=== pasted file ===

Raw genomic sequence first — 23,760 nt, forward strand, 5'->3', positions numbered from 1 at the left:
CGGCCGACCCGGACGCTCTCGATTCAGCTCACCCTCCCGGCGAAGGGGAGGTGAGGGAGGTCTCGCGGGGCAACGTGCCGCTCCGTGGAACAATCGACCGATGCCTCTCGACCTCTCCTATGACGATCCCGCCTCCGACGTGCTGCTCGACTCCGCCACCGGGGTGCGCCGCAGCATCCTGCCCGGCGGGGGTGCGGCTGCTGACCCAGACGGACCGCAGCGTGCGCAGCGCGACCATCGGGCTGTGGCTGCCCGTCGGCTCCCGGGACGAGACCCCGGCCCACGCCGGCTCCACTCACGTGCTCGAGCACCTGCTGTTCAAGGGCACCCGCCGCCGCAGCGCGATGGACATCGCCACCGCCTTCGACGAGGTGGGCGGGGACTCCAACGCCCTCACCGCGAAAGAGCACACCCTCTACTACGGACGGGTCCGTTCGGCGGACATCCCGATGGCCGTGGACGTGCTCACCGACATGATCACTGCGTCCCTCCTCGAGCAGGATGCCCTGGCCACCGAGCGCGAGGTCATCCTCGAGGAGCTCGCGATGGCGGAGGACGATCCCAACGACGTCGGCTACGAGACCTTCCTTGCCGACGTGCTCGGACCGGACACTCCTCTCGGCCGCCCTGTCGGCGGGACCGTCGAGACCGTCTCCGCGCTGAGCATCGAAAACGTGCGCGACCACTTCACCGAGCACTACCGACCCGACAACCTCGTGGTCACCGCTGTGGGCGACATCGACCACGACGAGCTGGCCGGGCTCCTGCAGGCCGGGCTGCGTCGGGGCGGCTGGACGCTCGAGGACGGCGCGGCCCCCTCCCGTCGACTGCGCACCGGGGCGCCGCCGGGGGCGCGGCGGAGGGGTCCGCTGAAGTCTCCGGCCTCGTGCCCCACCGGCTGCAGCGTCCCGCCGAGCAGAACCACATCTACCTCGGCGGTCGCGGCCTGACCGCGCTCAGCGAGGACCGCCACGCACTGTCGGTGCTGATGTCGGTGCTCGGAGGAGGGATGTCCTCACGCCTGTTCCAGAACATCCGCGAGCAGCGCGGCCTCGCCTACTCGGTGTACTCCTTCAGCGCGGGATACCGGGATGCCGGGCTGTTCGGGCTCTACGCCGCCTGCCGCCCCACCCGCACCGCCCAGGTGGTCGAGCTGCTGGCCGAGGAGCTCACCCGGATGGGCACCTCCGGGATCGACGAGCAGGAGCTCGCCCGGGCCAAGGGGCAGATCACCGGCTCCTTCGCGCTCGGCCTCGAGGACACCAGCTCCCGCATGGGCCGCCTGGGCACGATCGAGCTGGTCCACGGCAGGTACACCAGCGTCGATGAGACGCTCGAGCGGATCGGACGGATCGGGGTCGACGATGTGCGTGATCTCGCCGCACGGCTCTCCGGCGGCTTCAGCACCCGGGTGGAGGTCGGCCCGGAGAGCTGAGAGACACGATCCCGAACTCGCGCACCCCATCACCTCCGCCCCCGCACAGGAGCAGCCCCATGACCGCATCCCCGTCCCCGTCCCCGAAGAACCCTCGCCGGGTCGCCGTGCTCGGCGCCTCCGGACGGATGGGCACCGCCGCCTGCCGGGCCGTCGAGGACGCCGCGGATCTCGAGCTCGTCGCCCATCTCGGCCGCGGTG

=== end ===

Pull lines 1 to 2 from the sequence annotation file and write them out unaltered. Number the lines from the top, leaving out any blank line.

Raw genomic sequence first — 23,760 nt, forward strand, 5'->3', positions numbered from 1 at the left:
CGGCCGACCCGGACGCTCTCGATTCAGCTCACCCTCCCGGCGAAGGGGAGGTGAGGGAGGTCTCGCGGGGCAACGTGCCGCTCCGTGGAACAATCGACCGATGCCTCTCGACCTCTCCTATGACGATCCCGCCTCCGACGTGCTGCTCGACTCCGCCACCGGGGTGCGCCGCAGCATCCTGCCCGGCGGGGGTGCGGCTGCTGACCCAGACGGACCGCAGCGTGCGCAGCGCGACCATCGGGCTGTGGCTGCCCGTCGGCTCCCGGGACGAGACCCCGGCCCACGCCGGCTCCACTCACGTGCTCGAGCACCTGCTGTTCAAGGGCACCCGCCGCCGCAGCGCGATGGACATCGCCACCGCCTTCGACGAGGTGGGCGGGGACTCCAACGCCCTCACCGCGAAAGAGCACACCCTCTACTACGGACGGGTCCGTTCGGCGGACATCCCGATGGCCGTGGACGTGCTCACCGACATGATCACTGCGTCCCTCCTCGAGCAGGATGCCCTGGCCACCGAGCGCGAGGTCATCCTCGAGGAGCTCGCGATGGCGGAGGACGATCCCAACGACGTCGGCTACGAGACCTTCCTTGCCGACGTGCTCGGACCGGACACTCCTCTCGGCCGCCCTGTCGGCGGGACCGTCGAGACCGTCTCCGCGCTGAGCATCGAAAACGTGCGCGACCACTTCACCGAGCACTACCGACCCGACAACCTCGTGGTCACCGCTGTGGGCGACATCGACCACGACGAGCTGGCCGGGCTCCTGCAGGCCGGGCTGCGTCGGGGCGGCTGGACGCTCGAGGACGGCGCGGCCCCCTCCCGTCGACTGCGCACCGGGGCGCCGCCGGGGGCGCGGCGGAGGGGTCCGCTGAAGTCTCCGGCCTCGTGCCCCACCGGCTGCAGCGTCCCGCCGAGCAGAACCACATCTACCTCGGCGGTCGCGGCCTGACCGCGCTCAGCGAGGACCGCCACGCACTGTCGGTGCTGATGTCGGTGCTCGGAGGAGGGATGTCCTCACGCCTGTTCCAGAACATCCGCGAGCAGCGCGGCCTCGCCTACTCGGTGTACTCCTTCAGCGCGGGATACCGGGATGCCGGGCTGTTCGGGCTCTACGCCGCCTGCCGCCCCACCCGCACCGCCCAGGTGGTCGAGCTGCTGGCCGAGGAGCTCACCCGGATGGGCACCTCCGGGATCGACGAGCAGGAGCTCGCCCGGGCCAAGGGGCAGATCACCGGCTCCTTCGCGCTCGGCCTCGAGGACACCAGCTCCCGCATGGGCCGCCTGGGCACGATCGAGCTGGTCCACGGCAGGTACACCAGCGTCGATGAGACGCTCGAGCGGATCGGACGGATCGGGGTCGACGATGTGCGTGATCTCGCCGCACGGCTCTCCGGCGGCTTCAGCACCCGGGTGGAGGTCGGCCCGGAGAGCTGAGAGACACGATCCCGAACTCGCGCACCCCATCACCTCCGCCCCCGCACAGGAGCAGCCCCATGACCGCATCCCCGTCCCCGTCCCCGAAGAACCCTCGCCGGGTCGCCGTGCTCGGCGCCTCCGGACGGATGGGCACCGCCGCCTGCCGGGCCGTCGAGGACGCCGCGGATCTCGAGCTCGTCGCCCATCTCGGCCGCGGTG